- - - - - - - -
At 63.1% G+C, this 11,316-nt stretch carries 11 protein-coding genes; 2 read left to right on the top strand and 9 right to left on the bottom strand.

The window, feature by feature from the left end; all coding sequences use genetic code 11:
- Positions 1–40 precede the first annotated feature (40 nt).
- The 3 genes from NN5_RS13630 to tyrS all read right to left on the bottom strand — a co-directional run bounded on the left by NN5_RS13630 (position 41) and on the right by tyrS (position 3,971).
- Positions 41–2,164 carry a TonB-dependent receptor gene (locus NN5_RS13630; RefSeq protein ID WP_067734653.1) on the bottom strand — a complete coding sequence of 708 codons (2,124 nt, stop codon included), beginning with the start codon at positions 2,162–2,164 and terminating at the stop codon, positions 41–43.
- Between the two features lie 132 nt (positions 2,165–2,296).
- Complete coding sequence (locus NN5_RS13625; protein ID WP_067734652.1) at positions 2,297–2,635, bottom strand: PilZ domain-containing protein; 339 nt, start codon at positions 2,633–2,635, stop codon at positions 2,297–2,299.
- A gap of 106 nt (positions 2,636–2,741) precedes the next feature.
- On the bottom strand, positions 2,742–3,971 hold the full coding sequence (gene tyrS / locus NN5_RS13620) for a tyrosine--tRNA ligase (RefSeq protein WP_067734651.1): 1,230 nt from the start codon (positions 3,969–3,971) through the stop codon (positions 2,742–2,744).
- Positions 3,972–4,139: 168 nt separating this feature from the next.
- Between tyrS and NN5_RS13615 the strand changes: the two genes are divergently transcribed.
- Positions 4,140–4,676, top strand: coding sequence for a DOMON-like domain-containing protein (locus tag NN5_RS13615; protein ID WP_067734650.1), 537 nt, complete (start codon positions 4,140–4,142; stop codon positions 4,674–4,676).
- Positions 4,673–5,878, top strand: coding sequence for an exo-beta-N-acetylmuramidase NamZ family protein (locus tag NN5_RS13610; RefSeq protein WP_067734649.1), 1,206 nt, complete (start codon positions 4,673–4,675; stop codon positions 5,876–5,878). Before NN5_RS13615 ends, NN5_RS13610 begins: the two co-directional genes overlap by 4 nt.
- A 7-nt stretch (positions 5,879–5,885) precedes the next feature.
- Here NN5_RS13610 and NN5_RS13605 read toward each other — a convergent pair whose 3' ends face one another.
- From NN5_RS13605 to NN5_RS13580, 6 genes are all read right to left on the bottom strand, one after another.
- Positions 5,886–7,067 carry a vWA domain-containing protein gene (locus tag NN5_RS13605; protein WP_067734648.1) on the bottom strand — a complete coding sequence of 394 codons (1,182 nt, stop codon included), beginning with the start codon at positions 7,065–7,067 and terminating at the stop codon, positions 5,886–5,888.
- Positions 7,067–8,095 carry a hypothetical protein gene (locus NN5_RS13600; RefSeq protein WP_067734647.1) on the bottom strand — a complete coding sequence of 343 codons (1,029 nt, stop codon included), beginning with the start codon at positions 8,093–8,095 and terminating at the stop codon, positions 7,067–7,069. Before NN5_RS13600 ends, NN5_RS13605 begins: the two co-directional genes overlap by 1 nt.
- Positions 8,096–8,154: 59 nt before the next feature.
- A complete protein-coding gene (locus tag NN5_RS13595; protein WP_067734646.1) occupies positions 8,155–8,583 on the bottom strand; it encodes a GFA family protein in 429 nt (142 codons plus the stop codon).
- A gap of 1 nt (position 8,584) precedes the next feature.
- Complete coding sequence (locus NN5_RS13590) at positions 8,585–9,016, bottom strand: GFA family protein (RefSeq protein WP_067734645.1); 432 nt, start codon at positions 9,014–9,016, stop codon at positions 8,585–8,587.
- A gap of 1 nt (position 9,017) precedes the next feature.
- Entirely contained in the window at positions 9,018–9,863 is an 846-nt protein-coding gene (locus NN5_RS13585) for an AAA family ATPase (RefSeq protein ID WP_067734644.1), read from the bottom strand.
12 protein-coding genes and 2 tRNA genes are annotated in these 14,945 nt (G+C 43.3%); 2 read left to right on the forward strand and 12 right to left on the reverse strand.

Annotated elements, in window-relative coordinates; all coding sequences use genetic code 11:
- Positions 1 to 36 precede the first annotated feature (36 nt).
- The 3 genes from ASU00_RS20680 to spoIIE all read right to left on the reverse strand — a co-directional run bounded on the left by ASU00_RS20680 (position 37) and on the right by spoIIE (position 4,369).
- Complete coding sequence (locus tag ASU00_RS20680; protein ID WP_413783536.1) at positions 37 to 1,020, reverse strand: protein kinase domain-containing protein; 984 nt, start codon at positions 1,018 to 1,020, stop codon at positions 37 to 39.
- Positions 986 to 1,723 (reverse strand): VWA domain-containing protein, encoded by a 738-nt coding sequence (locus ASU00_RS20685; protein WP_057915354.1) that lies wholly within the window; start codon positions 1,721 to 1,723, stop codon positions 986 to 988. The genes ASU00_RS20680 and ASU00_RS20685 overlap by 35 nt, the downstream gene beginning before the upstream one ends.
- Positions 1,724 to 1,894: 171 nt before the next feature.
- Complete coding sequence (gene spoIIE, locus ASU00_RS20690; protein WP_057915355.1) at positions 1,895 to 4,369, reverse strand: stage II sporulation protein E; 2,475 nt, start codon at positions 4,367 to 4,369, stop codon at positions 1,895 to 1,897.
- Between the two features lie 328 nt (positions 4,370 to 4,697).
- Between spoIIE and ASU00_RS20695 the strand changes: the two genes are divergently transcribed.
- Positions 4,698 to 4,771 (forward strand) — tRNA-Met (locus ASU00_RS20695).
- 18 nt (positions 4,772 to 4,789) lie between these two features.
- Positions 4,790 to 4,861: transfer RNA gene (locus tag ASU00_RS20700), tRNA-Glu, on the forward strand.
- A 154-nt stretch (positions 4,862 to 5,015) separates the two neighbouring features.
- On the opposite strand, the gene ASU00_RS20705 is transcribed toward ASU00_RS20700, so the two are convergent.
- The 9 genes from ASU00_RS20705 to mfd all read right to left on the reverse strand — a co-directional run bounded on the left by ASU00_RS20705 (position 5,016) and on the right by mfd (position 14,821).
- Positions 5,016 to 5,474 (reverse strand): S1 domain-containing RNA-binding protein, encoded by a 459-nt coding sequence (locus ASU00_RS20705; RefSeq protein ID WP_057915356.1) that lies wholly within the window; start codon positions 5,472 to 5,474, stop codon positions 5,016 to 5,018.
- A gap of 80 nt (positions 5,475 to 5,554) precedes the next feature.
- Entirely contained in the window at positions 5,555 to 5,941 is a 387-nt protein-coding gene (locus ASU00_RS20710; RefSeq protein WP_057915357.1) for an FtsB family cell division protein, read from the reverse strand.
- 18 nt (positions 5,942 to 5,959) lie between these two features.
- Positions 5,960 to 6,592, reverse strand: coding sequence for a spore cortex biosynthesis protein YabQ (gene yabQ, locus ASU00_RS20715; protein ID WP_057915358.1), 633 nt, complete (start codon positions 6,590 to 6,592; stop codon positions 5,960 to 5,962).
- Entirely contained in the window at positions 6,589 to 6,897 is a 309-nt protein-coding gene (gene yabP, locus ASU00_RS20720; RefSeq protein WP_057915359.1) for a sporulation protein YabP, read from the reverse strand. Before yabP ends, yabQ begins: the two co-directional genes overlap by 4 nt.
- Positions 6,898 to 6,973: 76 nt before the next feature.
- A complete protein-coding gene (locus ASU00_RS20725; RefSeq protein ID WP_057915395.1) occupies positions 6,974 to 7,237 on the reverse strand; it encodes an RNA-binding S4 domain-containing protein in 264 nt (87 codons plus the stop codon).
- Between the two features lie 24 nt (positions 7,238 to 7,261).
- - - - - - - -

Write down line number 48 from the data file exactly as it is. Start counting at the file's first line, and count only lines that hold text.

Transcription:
- A complete protein-coding gene (locus ASU00_RS20725; RefSeq protein ID WP_057915395.1) occupies positions 6,974 to 7,237 on the reverse strand; it encodes an RNA-binding S4 domain-containing protein in 264 nt (87 codons plus the stop codon).